Then proofing - where all my senses again engage to judge its ripeness for the bake.

And then the glorious bake where hands, eyes, and nose engage to determine if loaves are prepared to exit the oven.

Hands off because a mixer is used for one little part? I hardly think so.

Peace.

 

Ocelaris's picture
Ocelaris

I only bake as much as I do because of my kitchen aid professional stand mixer. If I had to do it by hand, it wouldn't turn out as good (because of time/effort) or I just wouldn't do it. When I first started I really had a lot of fun doing crazy breads, but now that I've been baking for about 2 years, I'm happy to have the assistance of the bread machine. I'm not the most experienced or knowledgeable baker, but I'm able to turn out a good sourdough consistently every time, and the stand mixer definetly helps in that regards developing gluten. My father baked an American style sandwich bread since I was born and he always kneaded it by hand, and he's still at it. I'm to the point where I don't put a lot of value on the "how" the materials get mixed (at least in the first stages), there are plenty of professionals out there using machines and turning out better loaves than I am. I've found the initial mixing is a smaller part of the equation than the final kneading/shaping in regards to getting a good oven spring. I toss the inital ingredients in the mixer for 10 minutes before it's primary rise, then punch it down once by hand, then knead a little by hand and proof.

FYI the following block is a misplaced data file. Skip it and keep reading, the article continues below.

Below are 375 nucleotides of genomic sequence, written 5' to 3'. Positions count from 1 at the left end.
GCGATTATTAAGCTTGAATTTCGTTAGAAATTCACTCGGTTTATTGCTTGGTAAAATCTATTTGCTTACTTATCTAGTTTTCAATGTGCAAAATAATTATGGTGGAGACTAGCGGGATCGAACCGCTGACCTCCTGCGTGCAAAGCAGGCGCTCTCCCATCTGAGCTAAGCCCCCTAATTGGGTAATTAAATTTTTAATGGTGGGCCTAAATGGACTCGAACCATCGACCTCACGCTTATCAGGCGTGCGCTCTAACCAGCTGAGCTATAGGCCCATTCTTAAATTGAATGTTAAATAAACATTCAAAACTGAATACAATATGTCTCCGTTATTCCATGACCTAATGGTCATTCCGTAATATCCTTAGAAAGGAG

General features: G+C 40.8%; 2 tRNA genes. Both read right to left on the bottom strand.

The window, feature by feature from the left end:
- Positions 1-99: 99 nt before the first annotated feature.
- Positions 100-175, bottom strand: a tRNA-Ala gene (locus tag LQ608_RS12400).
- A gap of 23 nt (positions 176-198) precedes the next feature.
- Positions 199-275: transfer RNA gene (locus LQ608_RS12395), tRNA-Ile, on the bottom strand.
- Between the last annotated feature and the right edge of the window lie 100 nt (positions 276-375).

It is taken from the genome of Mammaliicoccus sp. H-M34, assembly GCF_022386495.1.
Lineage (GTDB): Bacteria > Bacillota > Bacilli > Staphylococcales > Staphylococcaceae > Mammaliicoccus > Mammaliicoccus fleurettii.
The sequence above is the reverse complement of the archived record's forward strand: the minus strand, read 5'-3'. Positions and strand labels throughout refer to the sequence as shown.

Reading other people's comments, I guess it depends on your "go to" loaves, mine is a quarter whole wheat, sourdough, with a fairly tight structure, and not too high of a hydration, so the stand mixer works rather well. If I was doing higher hydration loaves, the stand mixer might not help as much, and I've done bagels in the stand mixer, and maybe I don't mix it as long as some, but it worked just fine. I've had a million hobbies, and if you have unlimited time and energy, which we all do when we start getting into these things, it's great to do it by hand.  But the hobbies that you keep are ones where you can take a break from the extreme rigors and keep up with it day in day out year after year.